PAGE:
Poison ivy
Poison ivy has three leaflets per stem. That’s where the saying , "Leaflets three, let

them be" , comes from. The leafs are not symmetric to each other so it is easy to be

distinguished out of a group. The Poison Ivy plant also likes to grow on and up trees or

rapped around inside bushes. The plant itself is hard to kill and if not completely dead, it

will grow back.
Treating the rash

The best cure for healing poison ivy is to mix Epson salt in water and stir until the

salt dissolves. The higher the ratio of salt to water, up until about 2 tablespoons of salt per

cup (beyond that its overkill),the quicker it will leave. Use a paper towel to sponge the salt

water on the poison ivy area and as far away as 2 inches from the area. If necessary apply

this to open blisters too, it will dry them out fast. Let the water dry on the area, leaving a

salt dust covering. If you must bandage, bandage areas with a "Epson salt cured" paper

towel or gauze pads. Soak thick paper towels in the same Epson salt mix and hang the

towels to dry, and use the dried towels as bandages. Of course, the best thing it so allow

the area to be exposed to air unbandaged, but sometimes its required. Do not use Caradryl

or “Rhuhi Gel”. Caradryl is much the same, except it doesn’t have the alcohol of "Rhuhi

Gel", which actually can cause discomfort if you apply it to an open sore. Calamine lotion

works, but not as fast as Epson Salt, plus calamoine makes the area itch more.


The truth about Itching.

Itching will cause Poison ivy to spread only during the early stages of exposure.

Poison Ivy's "active ingredient" is urushiol, its found in the sap of poison ivy. Urushiol is

sticky and it will spread by contact. If you get in on your arm and your shirt sleeve, wiping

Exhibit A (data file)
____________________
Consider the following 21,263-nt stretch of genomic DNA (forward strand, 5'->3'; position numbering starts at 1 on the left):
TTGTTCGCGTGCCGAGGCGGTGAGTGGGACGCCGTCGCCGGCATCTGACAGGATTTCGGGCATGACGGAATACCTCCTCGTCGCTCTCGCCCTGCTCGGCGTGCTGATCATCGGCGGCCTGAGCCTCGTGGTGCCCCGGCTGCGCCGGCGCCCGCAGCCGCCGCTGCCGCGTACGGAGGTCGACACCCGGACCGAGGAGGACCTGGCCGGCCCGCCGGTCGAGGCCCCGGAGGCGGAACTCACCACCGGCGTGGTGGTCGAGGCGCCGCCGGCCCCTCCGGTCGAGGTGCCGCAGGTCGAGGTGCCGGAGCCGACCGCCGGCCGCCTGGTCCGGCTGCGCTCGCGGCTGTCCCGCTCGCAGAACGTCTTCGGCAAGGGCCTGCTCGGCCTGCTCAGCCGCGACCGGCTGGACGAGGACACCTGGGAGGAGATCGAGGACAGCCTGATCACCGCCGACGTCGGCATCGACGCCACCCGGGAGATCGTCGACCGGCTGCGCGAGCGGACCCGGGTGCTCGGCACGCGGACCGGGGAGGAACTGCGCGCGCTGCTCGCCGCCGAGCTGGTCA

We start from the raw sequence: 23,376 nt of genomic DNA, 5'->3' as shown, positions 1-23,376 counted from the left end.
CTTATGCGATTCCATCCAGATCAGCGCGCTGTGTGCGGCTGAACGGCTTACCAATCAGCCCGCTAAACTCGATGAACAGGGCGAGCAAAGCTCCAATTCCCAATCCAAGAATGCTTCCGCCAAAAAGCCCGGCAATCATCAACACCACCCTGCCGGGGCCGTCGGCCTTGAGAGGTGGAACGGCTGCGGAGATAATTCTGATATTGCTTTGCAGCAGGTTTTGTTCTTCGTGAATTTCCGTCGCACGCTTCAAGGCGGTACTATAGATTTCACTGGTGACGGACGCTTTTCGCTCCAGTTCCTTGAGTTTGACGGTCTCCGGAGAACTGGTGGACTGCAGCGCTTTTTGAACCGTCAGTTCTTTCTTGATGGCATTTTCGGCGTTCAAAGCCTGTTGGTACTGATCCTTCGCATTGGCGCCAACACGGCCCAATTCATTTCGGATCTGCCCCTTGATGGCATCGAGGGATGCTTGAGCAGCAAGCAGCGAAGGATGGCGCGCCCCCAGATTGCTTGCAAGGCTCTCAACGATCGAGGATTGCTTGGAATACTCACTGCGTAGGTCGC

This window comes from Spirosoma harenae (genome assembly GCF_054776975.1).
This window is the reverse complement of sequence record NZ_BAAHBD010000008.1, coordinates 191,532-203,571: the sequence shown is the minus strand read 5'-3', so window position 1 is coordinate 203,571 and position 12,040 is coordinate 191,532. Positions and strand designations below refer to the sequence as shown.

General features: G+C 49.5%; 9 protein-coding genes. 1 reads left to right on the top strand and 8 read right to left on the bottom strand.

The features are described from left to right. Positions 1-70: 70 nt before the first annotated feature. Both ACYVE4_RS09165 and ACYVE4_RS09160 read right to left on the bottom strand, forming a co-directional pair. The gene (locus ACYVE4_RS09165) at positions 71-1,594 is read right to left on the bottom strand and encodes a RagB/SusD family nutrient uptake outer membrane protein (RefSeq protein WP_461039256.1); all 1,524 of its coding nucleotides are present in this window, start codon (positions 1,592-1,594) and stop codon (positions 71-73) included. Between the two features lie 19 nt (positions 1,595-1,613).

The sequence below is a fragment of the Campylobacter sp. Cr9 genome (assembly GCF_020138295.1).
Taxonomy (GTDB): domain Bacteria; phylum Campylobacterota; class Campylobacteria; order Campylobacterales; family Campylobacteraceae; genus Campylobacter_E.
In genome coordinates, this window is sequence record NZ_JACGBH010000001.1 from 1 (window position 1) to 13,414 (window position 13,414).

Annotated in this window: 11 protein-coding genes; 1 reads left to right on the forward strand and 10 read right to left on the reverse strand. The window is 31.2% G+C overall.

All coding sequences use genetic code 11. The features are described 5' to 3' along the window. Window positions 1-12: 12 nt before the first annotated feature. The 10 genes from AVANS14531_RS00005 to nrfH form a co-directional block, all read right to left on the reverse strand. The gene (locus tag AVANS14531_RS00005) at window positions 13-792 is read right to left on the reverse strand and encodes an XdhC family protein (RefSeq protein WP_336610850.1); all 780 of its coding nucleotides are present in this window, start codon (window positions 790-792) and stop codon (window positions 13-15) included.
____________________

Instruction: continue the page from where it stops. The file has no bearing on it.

your face with your shirt sleeve will move to some of the urushiol to your face. While the

urushiol is on the surface of your body, itching will transfer the urushiol to other parts of

your body. Once the urushiol moves under your skin, the damage is done, it will spread

throughout your blood stream and area where it was originally exposed. When it erupts

back to the surface, what you is actually happening is your body is compacting the urushiol

by creating electrolyte to flush the urushiol up and out of your body. This forms blisters,

the liquid in these blisters is electrolyte not Poison Ivy's urushiol. There is some urushiol in

the liquid but its small in size compared to the amount of electrolytes around it. It is

possible to pop these blisters with a sterile needle, to soak up the electrolytes, and treat it

with cold salt water. But do with caution, this does risk infection when it is done. A sign

of infection is white pus around the open sore. You should see a doctor at this point. You

will probably get a prescription for some kind of antibiotic, and maybe be asked to take a

days rest. It does dry the poison ivy faster . Popping these blisters does not make the rash

spread if you soak up the electrolytes and run cold water, or epson salt water over the

area. A doctor should be seen if rash increases or does not go away.

After Effects

Poison ivy can leave scaring if it is severe enough. Sensitivity to the poison ivy

can increase after breaking out in a severe rash. there really are no long term effects from

poison ivy, but the short term effects hurt.